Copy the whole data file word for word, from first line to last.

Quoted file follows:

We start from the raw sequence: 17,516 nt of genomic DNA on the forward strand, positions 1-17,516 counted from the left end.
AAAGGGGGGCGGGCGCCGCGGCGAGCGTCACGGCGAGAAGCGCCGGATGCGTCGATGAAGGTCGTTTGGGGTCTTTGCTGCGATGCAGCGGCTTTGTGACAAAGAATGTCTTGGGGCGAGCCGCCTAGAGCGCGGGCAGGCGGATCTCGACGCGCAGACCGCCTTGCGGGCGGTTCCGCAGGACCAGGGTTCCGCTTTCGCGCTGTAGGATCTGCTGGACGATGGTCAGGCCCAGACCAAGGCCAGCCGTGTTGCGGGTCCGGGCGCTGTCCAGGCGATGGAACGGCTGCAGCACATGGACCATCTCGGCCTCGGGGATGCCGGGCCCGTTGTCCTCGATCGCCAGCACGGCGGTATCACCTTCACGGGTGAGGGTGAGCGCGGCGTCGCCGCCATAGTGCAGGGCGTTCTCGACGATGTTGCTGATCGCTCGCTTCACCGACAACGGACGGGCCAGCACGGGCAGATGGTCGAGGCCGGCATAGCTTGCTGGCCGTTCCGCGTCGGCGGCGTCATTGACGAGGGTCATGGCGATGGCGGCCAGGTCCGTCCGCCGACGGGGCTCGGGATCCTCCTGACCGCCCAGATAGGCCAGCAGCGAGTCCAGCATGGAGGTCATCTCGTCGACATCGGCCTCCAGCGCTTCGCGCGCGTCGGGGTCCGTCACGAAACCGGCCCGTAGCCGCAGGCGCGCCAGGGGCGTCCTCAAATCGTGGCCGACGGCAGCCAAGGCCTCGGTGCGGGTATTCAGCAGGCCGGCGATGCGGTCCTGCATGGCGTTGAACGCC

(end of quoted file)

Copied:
We start from the raw sequence: 17,516 nt of genomic DNA on the forward strand, positions 1-17,516 counted from the left end.
AAAGGGGGGCGGGCGCCGCGGCGAGCGTCACGGCGAGAAGCGCCGGATGCGTCGATGAAGGTCGTTTGGGGTCTTTGCTGCGATGCAGCGGCTTTGTGACAAAGAATGTCTTGGGGCGAGCCGCCTAGAGCGCGGGCAGGCGGATCTCGACGCGCAGACCGCCTTGCGGGCGGTTCCGCAGGACCAGGGTTCCGCTTTCGCGCTGTAGGATCTGCTGGACGATGGTCAGGCCCAGACCAAGGCCAGCCGTGTTGCGGGTCCGGGCGCTGTCCAGGCGATGGAACGGCTGCAGCACATGGACCATCTCGGCCTCGGGGATGCCGGGCCCGTTGTCCTCGATCGCCAGCACGGCGGTATCACCTTCACGGGTGAGGGTGAGCGCGGCGTCGCCGCCATAGTGCAGGGCGTTCTCGACGATGTTGCTGATCGCTCGCTTCACCGACAACGGACGGGCCAGCACGGGCAGATGGTCGAGGCCGGCATAGCTTGCTGGCCGTTCCGCGTCGGCGGCGTCATTGACGAGGGTCATGGCGATGGCGGCCAGGTCCGTCCGCCGACGGGGCTCGGGATCCTCCTGACCGCCCAGATAGGCCAGCAGCGAGTCCAGCATGGAGGTCATCTCGTCGACATCGGCCTCCAGCGCTTCGCGCGCGTCGGGGTCCGTCACGAAACCGGCCCGTAGCCGCAGGCGCGCCAGGGGCGTCCTCAAATCGTGGCCGACGGCAGCCAAGGCCTCGGTGCGGGTATTCAGCAGGCCGGCGATGCGGTCCTGCATGGCGTTGAACGCC